Apply project management practices to cloud delivery

Ultimately, when you’re creating a system for delivering software, you’re writing software and in many ways it’s no different than writing any other software system. This means that estimating how long each and every activity will take down the day is nearly impossible – even when you’re using the exact same technology. This is because each project is different: the people are different, how much they want to automate is different, and how the software and infrastructure is architected is always different. That said, your stakeholders often have a need to get an overall estimate so that they can procure funds and other resources. On many projects, there is often contention on determining how much can get accomplished within a certain amount time.
Our approach to this is to identify the number of weeks for which stakeholders can procure these funds and resources and implement the deployment production line features based on this constraint. Usually, there’s a minimum amount of feasible time to get something useful in place. For most of our projects these days, this is at least six weeks of two or more cloud delivery engineers implementing these solutions.
We timebox all activities and let our customers decide what gets implemented in each “phase” – if you will. The overall project breakdown looks like this:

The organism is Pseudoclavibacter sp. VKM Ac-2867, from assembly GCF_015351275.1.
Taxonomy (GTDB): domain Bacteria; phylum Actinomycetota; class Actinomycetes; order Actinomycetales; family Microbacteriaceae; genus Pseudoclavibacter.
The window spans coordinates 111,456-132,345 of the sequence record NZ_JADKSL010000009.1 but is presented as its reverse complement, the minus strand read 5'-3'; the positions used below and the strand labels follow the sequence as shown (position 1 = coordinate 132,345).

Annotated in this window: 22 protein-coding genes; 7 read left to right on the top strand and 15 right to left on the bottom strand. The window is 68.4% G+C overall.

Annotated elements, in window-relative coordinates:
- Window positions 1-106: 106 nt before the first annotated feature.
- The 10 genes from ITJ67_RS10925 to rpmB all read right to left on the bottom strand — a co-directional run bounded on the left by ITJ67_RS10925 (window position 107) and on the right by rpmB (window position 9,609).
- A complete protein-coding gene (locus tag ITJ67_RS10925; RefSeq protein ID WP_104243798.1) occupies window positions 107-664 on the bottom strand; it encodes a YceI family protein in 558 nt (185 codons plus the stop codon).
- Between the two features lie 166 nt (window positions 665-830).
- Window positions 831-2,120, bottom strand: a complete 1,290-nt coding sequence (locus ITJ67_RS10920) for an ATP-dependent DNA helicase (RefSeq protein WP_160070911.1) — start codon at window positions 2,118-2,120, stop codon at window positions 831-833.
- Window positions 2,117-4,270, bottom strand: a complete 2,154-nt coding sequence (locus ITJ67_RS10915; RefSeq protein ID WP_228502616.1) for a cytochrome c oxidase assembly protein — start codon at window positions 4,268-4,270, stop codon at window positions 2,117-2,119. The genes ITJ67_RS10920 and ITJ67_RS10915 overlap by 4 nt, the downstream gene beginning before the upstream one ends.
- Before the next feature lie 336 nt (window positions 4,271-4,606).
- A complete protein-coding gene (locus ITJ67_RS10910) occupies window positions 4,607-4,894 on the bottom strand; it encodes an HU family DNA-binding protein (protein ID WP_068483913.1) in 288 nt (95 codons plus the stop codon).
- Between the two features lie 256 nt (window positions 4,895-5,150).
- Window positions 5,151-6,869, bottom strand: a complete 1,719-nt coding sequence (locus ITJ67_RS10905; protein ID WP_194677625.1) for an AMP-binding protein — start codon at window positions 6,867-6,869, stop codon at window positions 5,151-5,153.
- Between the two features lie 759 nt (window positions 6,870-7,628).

• In the first 10% of the project time, we perform the project setup
  • By the time 20% of the project is complete, we have a CI server and the deployment production template in place
  • At 40%, we’ve implemented as many of the steps that our customer has ordered in the acceptance stage of the deployment production line
  • At 50%, we’ve implemented as many of the steps that our customer has ordered in the exploratory and self-service deployment steps of the deployment production line
  • At 60%, we’ve implemented as many of the steps that our customer has ordered in the capacity stage of the deployment production line
  • At 80%, we’ve implemented as many of the steps that our customer has ordered in the pre-production stage of the deployment production line

Timeboxed Pipeline (Source:

By the time the project is complete, we’ve implemented as many of the steps that our customer has ordered in the production and cross-cutting stages of the deployment production line.
While it’s not perfect, this approach allows us to provide useful features to our customers based on their priorities and not getting stuck on implementing one feature at the cost of all the others. In other words, they’ve always got something working. It could mean that perhaps not all of the steps in their software delivery processes are automated, but it’s something that they can extend and build upon versus half-implemented features.
So, here’s a high-level example of a 12-week implementation effort.

  • We complete the project setup by the end of week 1